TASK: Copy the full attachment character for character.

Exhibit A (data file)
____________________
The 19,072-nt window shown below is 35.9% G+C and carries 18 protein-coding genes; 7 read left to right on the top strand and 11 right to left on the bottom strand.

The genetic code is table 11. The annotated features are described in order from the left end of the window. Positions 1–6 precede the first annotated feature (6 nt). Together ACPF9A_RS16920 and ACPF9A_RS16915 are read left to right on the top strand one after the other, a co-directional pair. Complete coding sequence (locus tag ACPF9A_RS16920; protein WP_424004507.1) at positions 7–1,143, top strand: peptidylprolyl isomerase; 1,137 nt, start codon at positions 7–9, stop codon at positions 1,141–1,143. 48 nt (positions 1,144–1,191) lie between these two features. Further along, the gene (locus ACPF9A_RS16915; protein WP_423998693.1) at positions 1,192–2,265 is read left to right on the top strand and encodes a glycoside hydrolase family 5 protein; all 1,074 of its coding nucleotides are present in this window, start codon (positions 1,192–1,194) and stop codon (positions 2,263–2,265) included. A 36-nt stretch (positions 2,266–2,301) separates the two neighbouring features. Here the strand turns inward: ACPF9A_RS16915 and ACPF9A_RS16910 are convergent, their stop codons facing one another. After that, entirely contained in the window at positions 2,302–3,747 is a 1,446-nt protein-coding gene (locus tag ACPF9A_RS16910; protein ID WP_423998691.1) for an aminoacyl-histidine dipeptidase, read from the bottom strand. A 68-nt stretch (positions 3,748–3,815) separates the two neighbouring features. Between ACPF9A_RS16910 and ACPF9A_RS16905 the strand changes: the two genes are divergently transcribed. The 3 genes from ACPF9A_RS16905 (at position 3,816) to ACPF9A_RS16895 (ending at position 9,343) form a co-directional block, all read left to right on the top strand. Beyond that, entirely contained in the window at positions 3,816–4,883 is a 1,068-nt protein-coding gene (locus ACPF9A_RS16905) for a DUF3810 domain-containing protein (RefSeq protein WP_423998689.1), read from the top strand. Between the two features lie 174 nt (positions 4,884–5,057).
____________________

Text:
The 19,072-nt window shown below is 35.9% G+C and carries 18 protein-coding genes; 7 read left to right on the top strand and 11 right to left on the bottom strand.

The genetic code is table 11. The annotated features are described in order from the left end of the window. Positions 1–6 precede the first annotated feature (6 nt). Together ACPF9A_RS16920 and ACPF9A_RS16915 are read left to right on the top strand one after the other, a co-directional pair. Complete coding sequence (locus tag ACPF9A_RS16920; protein WP_424004507.1) at positions 7–1,143, top strand: peptidylprolyl isomerase; 1,137 nt, start codon at positions 7–9, stop codon at positions 1,141–1,143. 48 nt (positions 1,144–1,191) lie between these two features. Further along, the gene (locus ACPF9A_RS16915; protein WP_423998693.1) at positions 1,192–2,265 is read left to right on the top strand and encodes a glycoside hydrolase family 5 protein; all 1,074 of its coding nucleotides are present in this window, start codon (positions 1,192–1,194) and stop codon (positions 2,263–2,265) included. A 36-nt stretch (positions 2,266–2,301) separates the two neighbouring features. Here the strand turns inward: ACPF9A_RS16915 and ACPF9A_RS16910 are convergent, their stop codons facing one another. After that, entirely contained in the window at positions 2,302–3,747 is a 1,446-nt protein-coding gene (locus tag ACPF9A_RS16910; protein ID WP_423998691.1) for an aminoacyl-histidine dipeptidase, read from the bottom strand. A 68-nt stretch (positions 3,748–3,815) separates the two neighbouring features. Between ACPF9A_RS16910 and ACPF9A_RS16905 the strand changes: the two genes are divergently transcribed. The 3 genes from ACPF9A_RS16905 (at position 3,816) to ACPF9A_RS16895 (ending at position 9,343) form a co-directional block, all read left to right on the top strand. Beyond that, entirely contained in the window at positions 3,816–4,883 is a 1,068-nt protein-coding gene (locus ACPF9A_RS16905) for a DUF3810 domain-containing protein (RefSeq protein WP_423998689.1), read from the top strand. Between the two features lie 174 nt (positions 4,884–5,057).